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Natural and Alternative Treatments Index Page | Herbs & Supplements:


What Is Lavender Oil Used for Today? | Dosage | Safety | References

Lavandula angustifolia, Lavandula officinalis

Alternate Names
  • English Lavender
Proposed Uses:
  • Insomnia; Pregnancy Support (Pain After Childbirth) ; Wound Healing
Other Proposed Uses
  • Head Lice

There are many plants in the lavender family, but the type most commonly used medicinally is English lavender.

Traditionally, the essential oil of lavender was applied externally to treat joint pain, muscle aches, and a variety of skin conditions, including insect stings, acne, eczema, and burns. Lavender essential oil was also inhaled to relieve headaches, anxiety, and stress. Tincture of lavender was taken by mouth for joint pain, depression, migraines, indigestion, and anxiety.

Lavender was additionally used as a hair rinse and as a fragrance in “dream pillows” and potpourris.


What Is Lavender Oil Used for Today?

Lavender continues to be recommended for all its traditional uses. Only a few of these uses, however, have any supporting scientific evidence whatsoever, and for none of these is the evidence strong.

A few studies suggest that lavender oil, when taken by inhalation ( aromatherapy) might reduce agitation in people with severe dementia. For example, in one very well-designed but very small study, a hospital ward was suffused with either lavender oil or water for two hours.1  An investigator who was unaware of the study’s design and who wore a device to block inhalation of odors entered the ward and evaluated the behavior of the 15 residents, all of whom had dementia. The results indicated that use of lavender oil aromatherapy modestly decreased agitated behavior. A somewhat less rigorous study reported similar benefits.2  Rigor is essential in such studies, as it has been shown that merely creating expectations about the effects of aromas may be sufficient to cause them to occur.9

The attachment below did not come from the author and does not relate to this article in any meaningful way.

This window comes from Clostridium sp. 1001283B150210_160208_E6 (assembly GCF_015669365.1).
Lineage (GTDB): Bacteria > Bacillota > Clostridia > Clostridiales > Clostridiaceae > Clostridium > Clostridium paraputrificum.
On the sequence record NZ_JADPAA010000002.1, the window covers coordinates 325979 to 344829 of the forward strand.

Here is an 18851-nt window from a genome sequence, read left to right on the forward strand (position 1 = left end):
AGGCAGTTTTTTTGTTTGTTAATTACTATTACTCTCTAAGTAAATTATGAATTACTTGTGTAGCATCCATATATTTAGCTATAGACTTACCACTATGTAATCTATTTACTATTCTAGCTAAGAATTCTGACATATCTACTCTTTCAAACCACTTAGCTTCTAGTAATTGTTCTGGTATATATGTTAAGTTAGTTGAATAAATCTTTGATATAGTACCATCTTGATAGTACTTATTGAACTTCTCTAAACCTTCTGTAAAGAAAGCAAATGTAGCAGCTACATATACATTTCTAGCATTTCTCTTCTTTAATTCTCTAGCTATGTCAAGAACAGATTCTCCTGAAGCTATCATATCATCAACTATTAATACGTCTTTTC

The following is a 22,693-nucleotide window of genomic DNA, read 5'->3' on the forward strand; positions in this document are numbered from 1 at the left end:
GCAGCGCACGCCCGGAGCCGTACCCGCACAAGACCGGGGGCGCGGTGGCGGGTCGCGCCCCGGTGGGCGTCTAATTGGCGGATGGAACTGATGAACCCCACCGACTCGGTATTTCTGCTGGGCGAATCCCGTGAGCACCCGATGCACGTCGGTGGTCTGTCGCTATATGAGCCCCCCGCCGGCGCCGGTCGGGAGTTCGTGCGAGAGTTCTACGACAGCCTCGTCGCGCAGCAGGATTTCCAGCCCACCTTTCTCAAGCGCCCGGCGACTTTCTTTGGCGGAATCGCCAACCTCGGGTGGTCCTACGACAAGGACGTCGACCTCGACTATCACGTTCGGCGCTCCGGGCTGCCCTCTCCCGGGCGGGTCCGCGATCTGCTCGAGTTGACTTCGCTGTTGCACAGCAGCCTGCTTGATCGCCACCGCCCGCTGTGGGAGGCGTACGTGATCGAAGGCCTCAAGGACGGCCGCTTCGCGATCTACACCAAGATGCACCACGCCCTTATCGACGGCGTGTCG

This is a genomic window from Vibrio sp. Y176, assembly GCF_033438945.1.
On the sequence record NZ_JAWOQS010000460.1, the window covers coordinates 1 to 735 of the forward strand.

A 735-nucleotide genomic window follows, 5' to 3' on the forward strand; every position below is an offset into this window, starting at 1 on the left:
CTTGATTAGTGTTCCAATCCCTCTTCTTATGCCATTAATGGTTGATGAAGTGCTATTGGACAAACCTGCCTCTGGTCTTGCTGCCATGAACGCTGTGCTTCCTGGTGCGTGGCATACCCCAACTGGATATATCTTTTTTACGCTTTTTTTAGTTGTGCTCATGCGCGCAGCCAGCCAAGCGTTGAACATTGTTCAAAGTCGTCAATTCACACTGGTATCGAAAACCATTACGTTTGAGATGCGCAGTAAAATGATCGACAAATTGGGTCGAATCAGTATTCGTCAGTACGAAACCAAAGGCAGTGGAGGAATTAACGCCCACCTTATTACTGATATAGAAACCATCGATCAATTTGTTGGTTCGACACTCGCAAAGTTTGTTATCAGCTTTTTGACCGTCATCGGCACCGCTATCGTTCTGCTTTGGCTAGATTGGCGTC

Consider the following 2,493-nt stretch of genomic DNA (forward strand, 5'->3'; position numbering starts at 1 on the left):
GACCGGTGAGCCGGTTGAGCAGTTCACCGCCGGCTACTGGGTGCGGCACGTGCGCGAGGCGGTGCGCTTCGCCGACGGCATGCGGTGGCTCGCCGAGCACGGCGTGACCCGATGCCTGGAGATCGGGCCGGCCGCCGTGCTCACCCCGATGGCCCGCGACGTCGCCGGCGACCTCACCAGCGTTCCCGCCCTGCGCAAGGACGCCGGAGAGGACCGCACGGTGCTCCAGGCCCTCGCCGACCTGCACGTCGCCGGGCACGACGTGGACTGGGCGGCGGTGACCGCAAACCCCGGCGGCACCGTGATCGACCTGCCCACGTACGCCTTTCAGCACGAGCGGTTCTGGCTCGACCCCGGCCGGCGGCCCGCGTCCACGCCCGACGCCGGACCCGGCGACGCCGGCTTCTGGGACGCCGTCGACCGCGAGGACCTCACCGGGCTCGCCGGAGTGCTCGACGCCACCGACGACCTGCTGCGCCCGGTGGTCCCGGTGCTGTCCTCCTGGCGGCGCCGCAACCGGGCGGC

A preliminary controlled trial found some evidence that lavender, administered through the oxygen face mask, reduced need for pain medications following gastric banding surgery.10 

A small study performed in Iran reported that oral use of lavender tincture augmented the effectiveness of a pharmaceutical treatment for depression.3  However, this study suffered from numerous problems, both in design and reporting, as well as in the scientific reputation of the investigators involved.

In a controlled trial with more than 600 participants, lavender oil in bath water failed to improve perineal pain after childbirth.4